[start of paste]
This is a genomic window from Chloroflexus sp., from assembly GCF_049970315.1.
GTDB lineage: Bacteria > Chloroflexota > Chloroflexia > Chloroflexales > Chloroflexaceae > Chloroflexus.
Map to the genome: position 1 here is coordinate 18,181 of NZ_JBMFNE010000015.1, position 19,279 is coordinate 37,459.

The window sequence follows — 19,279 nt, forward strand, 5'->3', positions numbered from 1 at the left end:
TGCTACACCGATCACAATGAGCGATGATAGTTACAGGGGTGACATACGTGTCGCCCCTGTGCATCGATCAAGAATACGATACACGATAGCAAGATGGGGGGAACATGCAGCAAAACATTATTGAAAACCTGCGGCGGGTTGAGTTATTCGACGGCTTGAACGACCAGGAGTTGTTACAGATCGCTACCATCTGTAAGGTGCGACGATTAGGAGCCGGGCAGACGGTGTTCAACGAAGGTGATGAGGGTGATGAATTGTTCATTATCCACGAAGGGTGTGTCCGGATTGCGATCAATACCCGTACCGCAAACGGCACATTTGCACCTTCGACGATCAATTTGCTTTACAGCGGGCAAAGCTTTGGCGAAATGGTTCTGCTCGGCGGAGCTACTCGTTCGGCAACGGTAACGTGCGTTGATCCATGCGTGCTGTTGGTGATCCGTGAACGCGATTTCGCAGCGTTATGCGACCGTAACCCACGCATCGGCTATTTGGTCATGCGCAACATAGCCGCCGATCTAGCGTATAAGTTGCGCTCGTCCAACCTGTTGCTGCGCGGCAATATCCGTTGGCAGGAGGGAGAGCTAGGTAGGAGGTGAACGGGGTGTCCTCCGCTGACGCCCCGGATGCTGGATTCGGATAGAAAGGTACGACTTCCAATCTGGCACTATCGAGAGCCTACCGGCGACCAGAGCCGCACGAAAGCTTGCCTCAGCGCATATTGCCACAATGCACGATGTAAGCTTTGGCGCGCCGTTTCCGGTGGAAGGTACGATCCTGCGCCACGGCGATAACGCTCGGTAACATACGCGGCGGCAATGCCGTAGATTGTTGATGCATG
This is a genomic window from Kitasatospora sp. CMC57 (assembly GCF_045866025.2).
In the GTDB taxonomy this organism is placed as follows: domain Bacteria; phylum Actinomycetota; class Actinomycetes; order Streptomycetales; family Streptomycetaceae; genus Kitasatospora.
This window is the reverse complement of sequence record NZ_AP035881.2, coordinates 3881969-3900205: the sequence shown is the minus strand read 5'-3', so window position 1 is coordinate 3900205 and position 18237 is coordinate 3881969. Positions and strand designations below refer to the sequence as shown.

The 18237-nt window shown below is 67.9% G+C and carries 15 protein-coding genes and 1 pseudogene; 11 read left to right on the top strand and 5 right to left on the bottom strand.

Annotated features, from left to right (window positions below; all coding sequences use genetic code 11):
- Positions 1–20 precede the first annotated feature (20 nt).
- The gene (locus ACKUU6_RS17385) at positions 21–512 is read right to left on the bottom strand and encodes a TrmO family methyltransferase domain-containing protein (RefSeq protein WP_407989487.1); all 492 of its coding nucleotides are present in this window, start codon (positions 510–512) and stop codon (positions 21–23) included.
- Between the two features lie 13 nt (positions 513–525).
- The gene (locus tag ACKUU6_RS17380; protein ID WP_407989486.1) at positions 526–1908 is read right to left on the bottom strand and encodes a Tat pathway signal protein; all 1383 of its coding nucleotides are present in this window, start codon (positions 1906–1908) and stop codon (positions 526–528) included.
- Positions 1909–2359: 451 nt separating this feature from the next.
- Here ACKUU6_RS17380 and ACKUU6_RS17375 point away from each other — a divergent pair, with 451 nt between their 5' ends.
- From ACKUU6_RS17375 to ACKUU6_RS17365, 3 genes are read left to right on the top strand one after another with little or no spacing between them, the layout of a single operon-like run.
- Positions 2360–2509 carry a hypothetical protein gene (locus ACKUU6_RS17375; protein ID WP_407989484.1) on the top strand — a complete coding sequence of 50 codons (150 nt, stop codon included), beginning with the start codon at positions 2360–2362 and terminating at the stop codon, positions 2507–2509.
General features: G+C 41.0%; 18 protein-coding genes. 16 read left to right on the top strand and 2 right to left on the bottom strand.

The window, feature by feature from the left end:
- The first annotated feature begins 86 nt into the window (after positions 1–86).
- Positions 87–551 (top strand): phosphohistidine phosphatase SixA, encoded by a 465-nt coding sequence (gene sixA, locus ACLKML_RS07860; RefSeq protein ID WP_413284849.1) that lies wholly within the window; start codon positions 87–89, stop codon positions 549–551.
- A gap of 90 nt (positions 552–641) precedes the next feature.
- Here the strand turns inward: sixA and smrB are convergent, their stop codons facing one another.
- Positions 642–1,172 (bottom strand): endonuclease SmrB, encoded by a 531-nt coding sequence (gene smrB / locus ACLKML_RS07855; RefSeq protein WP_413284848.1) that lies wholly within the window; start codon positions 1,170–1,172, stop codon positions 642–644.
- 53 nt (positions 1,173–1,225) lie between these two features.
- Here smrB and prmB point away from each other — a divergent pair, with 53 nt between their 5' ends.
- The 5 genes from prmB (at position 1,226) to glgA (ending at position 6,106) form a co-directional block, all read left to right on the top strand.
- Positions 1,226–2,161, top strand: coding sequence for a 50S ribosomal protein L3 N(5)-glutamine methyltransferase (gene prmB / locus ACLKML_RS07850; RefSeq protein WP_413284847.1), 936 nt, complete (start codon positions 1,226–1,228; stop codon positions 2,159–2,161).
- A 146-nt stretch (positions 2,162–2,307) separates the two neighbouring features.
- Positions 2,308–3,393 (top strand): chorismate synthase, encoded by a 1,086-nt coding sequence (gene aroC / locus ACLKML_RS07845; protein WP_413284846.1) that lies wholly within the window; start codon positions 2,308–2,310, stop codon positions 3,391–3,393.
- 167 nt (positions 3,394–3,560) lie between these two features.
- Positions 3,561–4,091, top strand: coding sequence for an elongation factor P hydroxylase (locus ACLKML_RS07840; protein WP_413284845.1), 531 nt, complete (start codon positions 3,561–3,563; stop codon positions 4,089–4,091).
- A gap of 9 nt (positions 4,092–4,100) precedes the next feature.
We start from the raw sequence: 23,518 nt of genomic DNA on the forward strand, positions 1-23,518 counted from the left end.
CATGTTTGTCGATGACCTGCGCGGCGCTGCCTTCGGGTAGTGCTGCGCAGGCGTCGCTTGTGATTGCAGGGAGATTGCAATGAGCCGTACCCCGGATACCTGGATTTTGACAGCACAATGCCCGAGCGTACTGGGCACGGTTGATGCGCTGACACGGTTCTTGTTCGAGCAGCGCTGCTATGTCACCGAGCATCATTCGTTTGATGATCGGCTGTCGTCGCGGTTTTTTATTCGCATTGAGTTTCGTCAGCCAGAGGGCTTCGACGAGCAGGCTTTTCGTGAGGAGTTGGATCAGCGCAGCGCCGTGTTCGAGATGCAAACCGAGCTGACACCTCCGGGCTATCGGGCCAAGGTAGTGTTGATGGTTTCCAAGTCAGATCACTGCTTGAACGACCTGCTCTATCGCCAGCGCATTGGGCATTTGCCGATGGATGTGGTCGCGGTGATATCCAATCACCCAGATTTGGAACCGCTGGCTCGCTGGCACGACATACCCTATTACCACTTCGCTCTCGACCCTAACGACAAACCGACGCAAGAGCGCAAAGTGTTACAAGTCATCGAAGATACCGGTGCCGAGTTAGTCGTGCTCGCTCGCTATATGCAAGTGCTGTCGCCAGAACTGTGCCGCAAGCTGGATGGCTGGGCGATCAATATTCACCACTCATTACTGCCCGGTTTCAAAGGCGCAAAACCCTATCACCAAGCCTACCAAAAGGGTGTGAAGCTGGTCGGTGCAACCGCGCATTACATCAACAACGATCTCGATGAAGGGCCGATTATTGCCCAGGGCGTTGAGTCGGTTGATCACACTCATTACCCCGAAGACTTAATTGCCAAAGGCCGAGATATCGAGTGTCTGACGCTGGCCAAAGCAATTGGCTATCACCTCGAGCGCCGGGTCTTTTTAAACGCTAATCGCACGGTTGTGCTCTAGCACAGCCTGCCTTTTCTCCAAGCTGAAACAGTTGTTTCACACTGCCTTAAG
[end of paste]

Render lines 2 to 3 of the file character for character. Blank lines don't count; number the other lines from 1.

GTDB lineage: Bacteria > Chloroflexota > Chloroflexia > Chloroflexales > Chloroflexaceae > Chloroflexus.
Map to the genome: position 1 here is coordinate 18,181 of NZ_JBMFNE010000015.1, position 19,279 is coordinate 37,459.